Ascendant

How To Negotiate a Particular Pay to Delete?

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Ok, to start, here are the details on the debt:

1)  It's with JPMCB (Parent company:  Chase Bank) - this is the original creditor

2)  It's a charge off (credit card)

3)  On my Equifax, the balance shows as $10,803.  On Experian, $5,480.  Not showing at all on my TransUnion

4)  It's 4-5yrs old currently.  No payments after it went into collections

5)  I am working with a credit repair bureau and disputing this debt (long story involving an ex).  So, the company is well aware already that I am fighting it, but no progress so far (4 mos)


Not sure what other details are necessary.  I feel since it is fairly old, that does give me some negotiating power here.  The absolute maximum I could afford to fix this would be $3,500, and even that would be pushing it.  But, I'm tired of waiting and want to explore options here.

However, there are a few questions I have regarding trying to negotiate a pay to delete with them:

a)  From what I have seen, it seems you typically start at offering to pay 25% of the debt.  However, since the balances are different, I'm not sure where to begin as a base offer?

b)  Since the balances vary on the collections, what would be the best way to mention them on the offer without making them aware it is only reported to two of the three and lower on one than the other?  Is that even a concern?

c)  I'm not sure how much personal details to give?  I'm trying to fix this for my children.  In short, I have limited time with them and am fighting with the courts for more time.  Having a house would give me the opportunity to get my sons back, but I am extremely tight financially.  Additionally, I lost literally everything I owned a couple years back and as such, the more I have to put into getting the home, the less I will have to provide for my children.  I have tons of evidence showing my case, how everything is in my favor (except not owning a home), and even documentation from two different psychologists supporting me getting my children back.  Would providing personal information like that help me at all?

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A.) I would begin offering based on the lowest reported amount. That seems like a huge spread for a debt that is supposed to be reported accurately. So I personally, apples to apples in your situation would begin with that.

B.) You could simply tell them or maybe ask why it is the balance is over $5,000 higher on one credit report. Despite common belief by a lot of folks, me included at one time, not every creditor reports to all three bureaus. I once purchased a vehicle that was only reported to one single bureau, and it was the one that almost nobody checks these days. Not to say they wouldn't possibly end up reporting it to the one it currently is not reported to, but just throwing it out there that not every creditor does report to all three bureaus.

C.) Personal details - if you are not comfortable providing your entire social security number in your communication to them make sure you at a minimum include the last four digits. Also include your full date of birth, your address (of course), the account number, if known, or as reported on your credit reports. If it is ************XXXX then show it that way, is what I would do.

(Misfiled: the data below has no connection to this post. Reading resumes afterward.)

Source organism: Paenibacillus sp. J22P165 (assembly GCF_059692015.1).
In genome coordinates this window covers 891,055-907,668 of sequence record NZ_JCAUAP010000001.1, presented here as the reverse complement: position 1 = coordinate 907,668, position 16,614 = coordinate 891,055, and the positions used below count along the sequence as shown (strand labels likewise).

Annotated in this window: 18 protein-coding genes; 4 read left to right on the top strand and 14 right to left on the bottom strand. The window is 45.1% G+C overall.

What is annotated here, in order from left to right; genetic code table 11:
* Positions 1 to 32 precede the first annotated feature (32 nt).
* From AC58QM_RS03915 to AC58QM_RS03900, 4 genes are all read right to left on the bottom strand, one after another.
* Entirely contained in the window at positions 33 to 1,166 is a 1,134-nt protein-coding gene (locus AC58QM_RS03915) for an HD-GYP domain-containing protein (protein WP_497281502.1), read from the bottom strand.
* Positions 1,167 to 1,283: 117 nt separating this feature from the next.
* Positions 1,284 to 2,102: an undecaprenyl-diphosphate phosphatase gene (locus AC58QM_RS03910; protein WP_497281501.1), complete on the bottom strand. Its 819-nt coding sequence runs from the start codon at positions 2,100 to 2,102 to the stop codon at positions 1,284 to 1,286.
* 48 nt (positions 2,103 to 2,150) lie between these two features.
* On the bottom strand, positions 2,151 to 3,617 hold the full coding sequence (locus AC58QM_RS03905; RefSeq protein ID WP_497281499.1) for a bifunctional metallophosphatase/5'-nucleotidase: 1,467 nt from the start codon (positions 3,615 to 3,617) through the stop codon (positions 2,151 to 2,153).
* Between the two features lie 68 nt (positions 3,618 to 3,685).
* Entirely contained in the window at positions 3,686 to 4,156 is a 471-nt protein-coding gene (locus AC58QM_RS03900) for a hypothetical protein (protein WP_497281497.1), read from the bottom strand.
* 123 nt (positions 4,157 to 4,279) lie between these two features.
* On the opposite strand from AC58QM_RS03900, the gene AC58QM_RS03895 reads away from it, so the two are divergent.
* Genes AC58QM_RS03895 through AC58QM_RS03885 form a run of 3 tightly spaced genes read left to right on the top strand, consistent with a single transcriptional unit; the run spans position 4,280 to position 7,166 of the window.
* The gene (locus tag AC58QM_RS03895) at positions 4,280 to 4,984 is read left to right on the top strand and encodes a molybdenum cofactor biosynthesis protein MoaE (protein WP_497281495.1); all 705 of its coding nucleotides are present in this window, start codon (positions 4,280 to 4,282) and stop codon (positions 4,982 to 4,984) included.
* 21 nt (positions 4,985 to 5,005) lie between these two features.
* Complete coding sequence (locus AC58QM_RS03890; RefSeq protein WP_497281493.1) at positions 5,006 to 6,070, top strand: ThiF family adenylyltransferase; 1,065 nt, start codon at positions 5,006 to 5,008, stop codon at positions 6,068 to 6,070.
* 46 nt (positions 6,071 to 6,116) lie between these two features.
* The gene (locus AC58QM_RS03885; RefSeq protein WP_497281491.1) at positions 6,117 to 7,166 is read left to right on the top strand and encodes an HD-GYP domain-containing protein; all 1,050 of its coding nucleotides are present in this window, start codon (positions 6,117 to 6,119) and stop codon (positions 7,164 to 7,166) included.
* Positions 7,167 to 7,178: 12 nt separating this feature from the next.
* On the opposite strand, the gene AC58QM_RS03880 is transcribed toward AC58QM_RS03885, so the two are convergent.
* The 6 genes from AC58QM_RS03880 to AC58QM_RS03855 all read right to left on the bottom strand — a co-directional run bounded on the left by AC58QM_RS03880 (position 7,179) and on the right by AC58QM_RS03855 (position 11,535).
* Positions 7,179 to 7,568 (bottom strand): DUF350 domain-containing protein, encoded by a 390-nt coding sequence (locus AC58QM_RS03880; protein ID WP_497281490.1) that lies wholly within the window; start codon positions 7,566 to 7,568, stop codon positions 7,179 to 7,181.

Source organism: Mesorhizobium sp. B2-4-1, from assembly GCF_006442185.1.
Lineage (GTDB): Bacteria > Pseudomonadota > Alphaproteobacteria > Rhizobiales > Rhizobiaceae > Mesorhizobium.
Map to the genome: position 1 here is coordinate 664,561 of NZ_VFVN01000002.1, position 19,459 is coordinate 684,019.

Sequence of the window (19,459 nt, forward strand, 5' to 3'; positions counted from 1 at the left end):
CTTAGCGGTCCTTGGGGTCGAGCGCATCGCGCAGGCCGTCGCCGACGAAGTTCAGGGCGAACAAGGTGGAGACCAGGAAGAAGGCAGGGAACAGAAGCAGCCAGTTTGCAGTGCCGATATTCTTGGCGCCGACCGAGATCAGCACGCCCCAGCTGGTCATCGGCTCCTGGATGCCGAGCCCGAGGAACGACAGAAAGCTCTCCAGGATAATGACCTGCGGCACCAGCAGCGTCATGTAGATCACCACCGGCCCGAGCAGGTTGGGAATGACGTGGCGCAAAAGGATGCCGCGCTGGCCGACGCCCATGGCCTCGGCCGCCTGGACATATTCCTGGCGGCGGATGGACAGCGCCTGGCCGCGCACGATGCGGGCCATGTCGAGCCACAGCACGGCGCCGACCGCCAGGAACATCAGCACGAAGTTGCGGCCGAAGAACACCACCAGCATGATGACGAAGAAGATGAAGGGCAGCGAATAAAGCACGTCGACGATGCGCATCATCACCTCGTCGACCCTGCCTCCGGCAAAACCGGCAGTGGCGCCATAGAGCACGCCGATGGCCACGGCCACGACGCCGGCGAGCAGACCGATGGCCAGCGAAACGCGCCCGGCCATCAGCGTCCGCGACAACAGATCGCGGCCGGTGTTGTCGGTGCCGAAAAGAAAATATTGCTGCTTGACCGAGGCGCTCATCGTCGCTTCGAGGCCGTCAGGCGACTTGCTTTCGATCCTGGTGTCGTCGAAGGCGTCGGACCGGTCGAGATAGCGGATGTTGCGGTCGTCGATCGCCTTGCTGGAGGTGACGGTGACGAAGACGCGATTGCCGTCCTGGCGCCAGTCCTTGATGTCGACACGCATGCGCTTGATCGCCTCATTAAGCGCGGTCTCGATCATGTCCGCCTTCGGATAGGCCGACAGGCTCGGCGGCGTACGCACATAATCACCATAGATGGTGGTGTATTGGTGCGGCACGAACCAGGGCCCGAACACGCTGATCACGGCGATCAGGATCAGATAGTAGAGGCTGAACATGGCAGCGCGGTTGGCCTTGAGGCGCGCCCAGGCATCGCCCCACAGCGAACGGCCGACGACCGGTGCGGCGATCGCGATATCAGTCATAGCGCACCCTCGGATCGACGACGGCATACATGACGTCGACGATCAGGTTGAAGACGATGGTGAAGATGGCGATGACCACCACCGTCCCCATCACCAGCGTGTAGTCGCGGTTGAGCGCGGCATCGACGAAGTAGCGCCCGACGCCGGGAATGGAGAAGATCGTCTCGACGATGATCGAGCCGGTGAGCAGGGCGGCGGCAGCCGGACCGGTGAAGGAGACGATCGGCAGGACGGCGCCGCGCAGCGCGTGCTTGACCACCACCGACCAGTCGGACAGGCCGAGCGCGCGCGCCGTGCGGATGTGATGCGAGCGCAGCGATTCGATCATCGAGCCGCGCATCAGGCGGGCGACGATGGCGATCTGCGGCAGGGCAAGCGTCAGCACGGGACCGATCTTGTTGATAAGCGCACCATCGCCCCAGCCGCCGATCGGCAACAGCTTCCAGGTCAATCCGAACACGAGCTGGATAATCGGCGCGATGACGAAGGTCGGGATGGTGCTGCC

A quick google search of the Florida statute of limitations showed this right at the top: "The Florida statute of limitations on debt collection for written contracts and promissory notes is five years. Oral contracts and open-ended accounts (including credit cards) Florida statute of limitations on debt collection is four years." So if this is true, and it has been 4-5 years since you paid on the account or last used the card, whichever would begin the SOL in Florida, then once that SOL has expired, you cannot be sued. If you contact them about the debt, and acknowledge it in any way say "I know this is mine", "I want to pay my debt" or anything like that, depending on your states law you may be resetting that entire four year period all over again. If you are wanting to pay the debt off thinking it will improve your credit score it likely will not. Especially if it has been 4 years already, that debt has done all the damage it is going to on your credit report. And in another couple years it will be removed. If you acknowledge and pay on the debt, it can remain there for years. Be very careful what you say in the pay for delete proposal, is my best advice to you. 

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Thanks for the feedback.  This is all new to me, so I want to make sure to do it right.  And yes, I am aware that I should not in any way acknowledge that the debt is valid or "mine" in any way.  I'm going to take all you said here into consideration and see what I can make happen. 

Also, as far as it remaining, that is why the only thing I'd be willing to negotiate with them is a "pay to delete."  Nothing else would make sense for me, so unless they will do that, I won't bother.

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1 hour ago, Ascendant said:

Thanks for the feedback.  This is all new to me, so I want to make sure to do it right.  And yes, I am aware that I should not in any way acknowledge that the debt is valid or "mine" in any way.  I'm going to take all you said here into consideration and see what I can make happen. 

Also, as far as it remaining, that is why the only thing I'd be willing to negotiate with them is a "pay to delete."  Nothing else would make sense for me, so unless they will do that, I won't bother.

I hear ya. It can be frustrating sometimes. I have only ever tried that once, the pay for delete thing. It didn't work out in my case so the debt went unpaid until it fell off my report.

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